feminist of the week: anna hamilton
Name: Anna Hamilton, although I am better known by my nom de net Annaham.
Hometown: I’m originally from Marin County, CA, although I currently reside in central California.
Describe yourself in one word: Oddball
What is your feminist philosophy?
I strive for an inclusive feminism that centres people who have been marginalised by mainstream feminism, particularly disabled women, trans* women, genderqueer people, and women of colour. As a woman with multiple disabilities – including chronic pain – I’ve experienced firsthand how liberal feminism tends to ignore, or worse, actively silence, those who are not perceived to be “on-message” enough for feminism. My philosophy is that that needs to change in order for feminism to stay relevant, and for it to make further gains for equality.
When did you have your feminist awakening?
I read psychologist Mary Pipher’s book Reviving Ophelia: Saving the Selves of Adolescent Girls when I was 12 or 13 – I was a voracious reader at that age, as I am now. That book really crystallised the importance of feminism for me, and made me realise that some of what I was experiencing at that age (bullying and sexual harassment, to name just two) was not just an anomaly or something that I caused to happen – this stuff happened to other tween and teen girls, and there were social/cultural reasons for it, especially in terms of how gender stereotypes affect young women and men differently.
Why is feminism important in today’s world?
If I answered this in detail, we’d be here all day! But there is a perception that gender-wise, everything is equal now, and like the “post-race” myth in the United States since the election of Barack Obama to the presidency, it’s not true if you dig a little deeper.
How has New Media helped the feminist cause?
New media has definitely allowed people who otherwise might not be present in more traditional activism – protests, for example – to make their voices heard. Due to my fibromyalgia (which causes constant pain and fatigue), I am unable to take part in more “on-the-ground” activism because it’s really an energy-suck, and I’ve found that new media has really opened up a world that I thought was pretty much closed to people like me.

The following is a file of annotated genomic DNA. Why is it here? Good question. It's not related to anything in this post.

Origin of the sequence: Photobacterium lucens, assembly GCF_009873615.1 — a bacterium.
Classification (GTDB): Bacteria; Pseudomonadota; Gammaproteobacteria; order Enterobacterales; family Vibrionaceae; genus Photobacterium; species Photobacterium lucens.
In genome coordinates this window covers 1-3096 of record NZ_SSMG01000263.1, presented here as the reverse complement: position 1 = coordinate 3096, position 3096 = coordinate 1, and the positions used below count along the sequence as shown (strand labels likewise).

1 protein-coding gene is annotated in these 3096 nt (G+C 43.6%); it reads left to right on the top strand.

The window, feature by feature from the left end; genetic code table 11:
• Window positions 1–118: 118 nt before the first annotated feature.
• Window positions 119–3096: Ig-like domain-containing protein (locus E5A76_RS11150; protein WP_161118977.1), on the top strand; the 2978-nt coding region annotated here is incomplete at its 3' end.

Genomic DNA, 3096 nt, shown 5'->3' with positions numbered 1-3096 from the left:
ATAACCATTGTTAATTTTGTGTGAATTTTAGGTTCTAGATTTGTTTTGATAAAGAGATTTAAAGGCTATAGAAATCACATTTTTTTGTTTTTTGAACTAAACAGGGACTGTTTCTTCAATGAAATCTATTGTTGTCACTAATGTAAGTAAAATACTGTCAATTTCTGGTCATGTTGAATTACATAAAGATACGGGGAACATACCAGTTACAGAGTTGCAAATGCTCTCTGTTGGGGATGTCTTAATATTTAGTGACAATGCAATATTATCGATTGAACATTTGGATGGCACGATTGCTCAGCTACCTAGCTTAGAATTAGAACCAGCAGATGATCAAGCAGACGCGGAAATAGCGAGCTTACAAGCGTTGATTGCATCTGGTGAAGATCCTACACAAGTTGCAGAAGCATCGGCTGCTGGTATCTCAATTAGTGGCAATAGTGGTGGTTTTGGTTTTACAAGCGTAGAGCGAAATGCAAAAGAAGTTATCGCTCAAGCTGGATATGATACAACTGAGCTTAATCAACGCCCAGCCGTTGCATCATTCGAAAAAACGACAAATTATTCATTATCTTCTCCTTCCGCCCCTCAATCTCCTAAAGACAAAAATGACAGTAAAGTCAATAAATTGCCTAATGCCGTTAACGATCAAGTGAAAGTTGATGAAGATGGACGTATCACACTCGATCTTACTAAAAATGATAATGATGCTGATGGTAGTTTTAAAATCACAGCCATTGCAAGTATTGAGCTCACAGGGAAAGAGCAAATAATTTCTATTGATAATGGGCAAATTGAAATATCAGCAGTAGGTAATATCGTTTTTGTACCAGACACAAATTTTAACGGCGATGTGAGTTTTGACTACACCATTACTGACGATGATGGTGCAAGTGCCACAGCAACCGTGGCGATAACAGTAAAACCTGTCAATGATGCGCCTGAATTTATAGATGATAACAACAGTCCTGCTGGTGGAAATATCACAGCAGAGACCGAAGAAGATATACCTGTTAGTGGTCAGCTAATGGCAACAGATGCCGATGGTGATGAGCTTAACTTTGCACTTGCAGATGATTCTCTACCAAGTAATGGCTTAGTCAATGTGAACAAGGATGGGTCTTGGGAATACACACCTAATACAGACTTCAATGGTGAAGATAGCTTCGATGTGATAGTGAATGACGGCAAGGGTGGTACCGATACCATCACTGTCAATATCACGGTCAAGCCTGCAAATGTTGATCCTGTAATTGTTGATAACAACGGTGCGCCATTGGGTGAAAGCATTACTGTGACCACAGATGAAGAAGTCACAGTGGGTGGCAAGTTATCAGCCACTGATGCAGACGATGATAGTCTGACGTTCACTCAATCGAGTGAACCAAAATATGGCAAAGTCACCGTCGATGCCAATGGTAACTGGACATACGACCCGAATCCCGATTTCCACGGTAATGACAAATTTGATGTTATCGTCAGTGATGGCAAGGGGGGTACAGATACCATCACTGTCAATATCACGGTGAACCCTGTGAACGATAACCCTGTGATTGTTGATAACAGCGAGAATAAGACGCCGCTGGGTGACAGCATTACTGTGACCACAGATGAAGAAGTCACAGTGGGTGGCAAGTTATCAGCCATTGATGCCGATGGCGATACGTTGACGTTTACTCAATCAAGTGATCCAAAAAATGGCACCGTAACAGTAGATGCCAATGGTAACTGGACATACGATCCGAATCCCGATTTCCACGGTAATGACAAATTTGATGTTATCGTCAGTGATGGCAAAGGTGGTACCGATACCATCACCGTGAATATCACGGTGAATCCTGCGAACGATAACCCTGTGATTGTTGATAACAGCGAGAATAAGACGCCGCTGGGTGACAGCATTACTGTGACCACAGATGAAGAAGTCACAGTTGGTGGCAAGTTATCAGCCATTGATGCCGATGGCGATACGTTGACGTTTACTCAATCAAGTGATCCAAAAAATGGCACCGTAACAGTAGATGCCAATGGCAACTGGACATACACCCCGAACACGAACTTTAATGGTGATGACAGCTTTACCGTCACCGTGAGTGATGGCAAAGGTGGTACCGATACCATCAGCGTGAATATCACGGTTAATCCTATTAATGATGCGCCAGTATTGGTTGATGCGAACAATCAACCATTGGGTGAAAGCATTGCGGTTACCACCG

Do you think that feminism has a branding issue? If so, why and how do you suggest the movement can fix it? I think it absolutely does, but in a more complex way than ‘Oh no, women today are afraid to identify as feminists because the word suggests hairy-legged man haters!’ There are many, MANY reasons to not identify as a feminist that are legitimate – as I mentioned previously, mainstream feminism’s track record with taking on the issues of anyone who’s not middle class, white, youngish, non-disabled, heterosexual, and cis-gender is not very good.
I still identify as a feminist, but there are a lot of marginalised women and people who do not. I think that instead of throwing up its collective hands and saying, ‘You are not helping the movement!’ to people who have good reasons for not getting in line with feminism, the movement needs to prioritise listening to and including people that feminism has discounted, ignored or silenced in the recent past.
There’s a tendency for quite a few leading feminists to say, ‘Okay, we will get to your issues later, but right now we need to focus on this’, and then fighting for the rights of women of colour and people with disabilities, for example, never happens. We can’t wait while feminism fights for the rights of a very small group of women and then promises to maybe get to us later; you can tackle multiple oppressions at a time, and I believe that that should be a priority.
What is the most important feminist cause in your life?
Spreading the message that feminism needs to pay greater attention to people who are marginalised by both the wider culture and by feminism itself – and giving feminists compelling reasons as to why they need to pay attention.
What is the most annoying feminist stereotype in your opinion? Why?
The second-wave “goddess hippie Earth worshipper who relies on all-natural remedies and tinctures for health problems” stereotype is not my favourite, mostly because that’s not the way things work anymore – especially for feminists who have complex health issues, or a disability, or chronic pain! We can’t all rely on natural medicine or homeopathy, and to connect that with “all feminists” is quite reductive. There are many feminists who appreciate the gains made by modern medicine, even though some of that history is extremely sketchy (the book For Her Own Good is a great primer on this point).
What does the future of feminism look like?
I’m not sure – I guess we’ll see pretty soon! My visions of the future of feminism seem to change by the day.
What’s your advice to other feminists?
When marginalised women tell you that you’re excluding them or being oppressive, it is generally a good idea to listen and try to improve so that you can do better next time. Jessie-Lane Metz of the Toast recently wrote a very funny satirical guide to “defensive feminism” that shows the steps NOT to take in such a scenario.
Learn more about Anna and her work at her website!